Reports: Peoples


The indigenous people in the Ingessana Hills of Eastern Central Sudan's Southern Blue Nile province call themselves Gamk [^ over the "a"]. The largest of a number of indigenous groups in the area who follow a mixture of religions, the Gamk are geographically and administratively connected with northern Sudan, but like their neighbours the Uduk, they are generally regarded by northerners as southerners and "infidels". Although the SPLA has included the Ingessana in
its call for "self-determination" for marginalized peoples, the Gamk have had little constructive contact with the South, and until recently have lived a self-contained and self-sufficient life. Through their traditional religion and their livelihood as farmers they have a strong spiritual identification with their land. In their language the words for hills ("gamk") and for people
("Gamk") [^ over the "a"] are closely associated.

Because of their isolated location the people of the Ingessana were relatively unaffected by outside influence until the early 20th century, when the Anglo-Egyptian government sent punitive expeditions to put down rebellions against taxation. In 1926 they were brought under the British "Closed
District" Ordinance, which ostensibly sought to protect non-Arab inhabitants of central and southern Sudan from the Arab slave trade and from Arab-Islamic influence. Christian missions were also discouraged in the 1930s and 1940s, and the apparent aim was eventually to incorporate the area into the Southern educational sphere. However, as is evident from the experience of the Nuba Mountains and Southern Sudan, this short-sighted ordinance created more problems than it solved, by exacerbating uneven development and preventing interaction with the rest of the country. When it was eventually abandoned, the indigenous people were at a disadvantage with regard to education and trade. They had been prevented from having schools and shops, and when Arab and Fellata traders moved in to open markets in the 1950s, the pattern of secondary status was perpetuated, since schools and other facilities were still not provided. The Gamk were unprepared for the challenges of the outside world.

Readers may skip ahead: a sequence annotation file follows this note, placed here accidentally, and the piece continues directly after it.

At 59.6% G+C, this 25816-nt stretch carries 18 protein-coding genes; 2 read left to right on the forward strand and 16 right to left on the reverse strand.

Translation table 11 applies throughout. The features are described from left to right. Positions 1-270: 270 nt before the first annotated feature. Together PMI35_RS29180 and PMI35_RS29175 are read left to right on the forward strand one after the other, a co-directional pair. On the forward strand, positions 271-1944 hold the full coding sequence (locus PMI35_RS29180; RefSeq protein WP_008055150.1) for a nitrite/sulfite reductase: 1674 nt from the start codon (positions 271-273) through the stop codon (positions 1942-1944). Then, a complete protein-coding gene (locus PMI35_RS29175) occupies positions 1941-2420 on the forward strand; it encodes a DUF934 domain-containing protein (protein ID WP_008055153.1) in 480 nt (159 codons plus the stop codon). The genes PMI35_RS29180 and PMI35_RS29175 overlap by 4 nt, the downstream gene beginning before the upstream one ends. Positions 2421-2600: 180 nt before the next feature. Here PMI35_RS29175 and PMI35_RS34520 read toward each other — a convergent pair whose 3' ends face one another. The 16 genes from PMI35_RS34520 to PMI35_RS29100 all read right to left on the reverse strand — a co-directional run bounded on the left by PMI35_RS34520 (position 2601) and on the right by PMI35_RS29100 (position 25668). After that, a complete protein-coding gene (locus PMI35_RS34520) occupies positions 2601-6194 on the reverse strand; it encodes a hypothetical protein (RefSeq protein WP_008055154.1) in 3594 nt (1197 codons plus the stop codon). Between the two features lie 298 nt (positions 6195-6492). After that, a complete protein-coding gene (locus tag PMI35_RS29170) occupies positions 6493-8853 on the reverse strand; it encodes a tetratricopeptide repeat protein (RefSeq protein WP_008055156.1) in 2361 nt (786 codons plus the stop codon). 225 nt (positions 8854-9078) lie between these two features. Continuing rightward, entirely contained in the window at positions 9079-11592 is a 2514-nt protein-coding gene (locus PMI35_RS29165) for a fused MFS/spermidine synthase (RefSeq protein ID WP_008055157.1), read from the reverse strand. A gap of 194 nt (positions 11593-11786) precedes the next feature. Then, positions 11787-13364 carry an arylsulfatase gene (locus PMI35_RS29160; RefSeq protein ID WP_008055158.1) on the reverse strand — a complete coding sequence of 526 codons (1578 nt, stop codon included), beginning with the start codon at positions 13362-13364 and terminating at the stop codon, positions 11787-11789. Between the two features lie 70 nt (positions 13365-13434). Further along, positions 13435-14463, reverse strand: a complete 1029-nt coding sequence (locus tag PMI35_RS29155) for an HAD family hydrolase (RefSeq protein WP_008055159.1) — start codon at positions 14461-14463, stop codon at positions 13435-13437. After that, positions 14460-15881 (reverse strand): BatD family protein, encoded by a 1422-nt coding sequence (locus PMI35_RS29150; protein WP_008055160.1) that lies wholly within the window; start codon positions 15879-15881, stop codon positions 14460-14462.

While the influence of Islam was initially benign - the Islamic holy man or "faki" was accorded respect on a par with traditional healers but did not aggressively proselytise - the northern Sudanese traders and government officials have been exploitative and contemptuous in their attitude to the Gamk. During the 1985 famine the Islamic relief organization "Dawa Islamiyya", which had established an institute in the Hills, brought in food aid which they declared was only available to those faithful to Islam. Such attempts to buy off the practitioners of traditional religion and convert them overnight to Islam have continued into the 1990s, but the Gamk regard them with understandable cynicism, and Gamk "kujurs" or holy men have pledged to protect the old faith, in secret if need be, to heal the community.

Aggressive extraction of timber and mineral resources and the encroachment of giant, northern-owned commercial mechanized farming schemes on the fertile lowlands around the Ingessana Hills since the 1970s threatens not only the livelihood of the indigenous people but also the viability of the land itself. The efforts of the Gamk to advance their own agriculture have been met with scorn. When a consignment of tractors was donated to the villagers of the Ingessana by a foreign country during the Nimeiri era, the villagers asked local Arab traders how to use them. Instead of providing assistance, the traders convinced the authorities that the Gamk were too ignorant to use the tractors, which were sold off to the traders. They later began charging the
Gamk extortionate rates whenever they wanted to use the tractors.